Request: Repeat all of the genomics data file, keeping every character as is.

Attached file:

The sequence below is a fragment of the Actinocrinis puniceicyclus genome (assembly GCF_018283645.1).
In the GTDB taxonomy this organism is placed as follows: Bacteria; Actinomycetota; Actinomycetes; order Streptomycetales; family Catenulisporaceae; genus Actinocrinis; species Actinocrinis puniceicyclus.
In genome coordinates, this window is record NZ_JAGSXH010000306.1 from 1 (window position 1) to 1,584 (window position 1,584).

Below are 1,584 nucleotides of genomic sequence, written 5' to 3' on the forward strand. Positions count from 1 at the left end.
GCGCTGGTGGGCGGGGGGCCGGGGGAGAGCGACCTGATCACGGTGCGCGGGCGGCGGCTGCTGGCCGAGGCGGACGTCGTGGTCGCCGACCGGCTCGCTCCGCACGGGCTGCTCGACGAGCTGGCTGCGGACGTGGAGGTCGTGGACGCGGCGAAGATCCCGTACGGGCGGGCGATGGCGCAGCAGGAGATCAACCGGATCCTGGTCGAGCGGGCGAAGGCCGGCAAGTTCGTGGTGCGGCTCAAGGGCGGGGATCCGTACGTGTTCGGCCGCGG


The sequence below is a fragment of the Actinocrinis puniceicyclus genome (assembly GCF_018283645.1).
In the GTDB taxonomy this organism is placed as follows: Bacteria; Actinomycetota; Actinomycetes; order Streptomycetales; family Catenulisporaceae; genus Actinocrinis; species Actinocrinis puniceicyclus.
In genome coordinates, this window is record NZ_JAGSXH010000306.1 from 1 (window position 1) to 1,584 (window position 1,584).

Below are 1,584 nucleotides of genomic sequence, written 5' to 3' on the forward strand. Positions count from 1 at the left end.
GCGCTGGTGGGCGGGGGGCCGGGGGAGAGCGACCTGATCACGGTGCGCGGGCGGCGGCTGCTGGCCGAGGCGGACGTCGTGGTCGCCGACCGGCTCGCTCCGCACGGGCTGCTCGACGAGCTGGCTGCGGACGTGGAGGTCGTGGACGCGGCGAAGATCCCGTACGGGCGGGCGATGGCGCAGCAGGAGATCAACCGGATCCTGGTCGAGCGGGCGAAGGCCGGCAAGTTCGTGGTGCGGCTCAAGGGCGGGGATCCGTACGTGTTCGGCCGCGG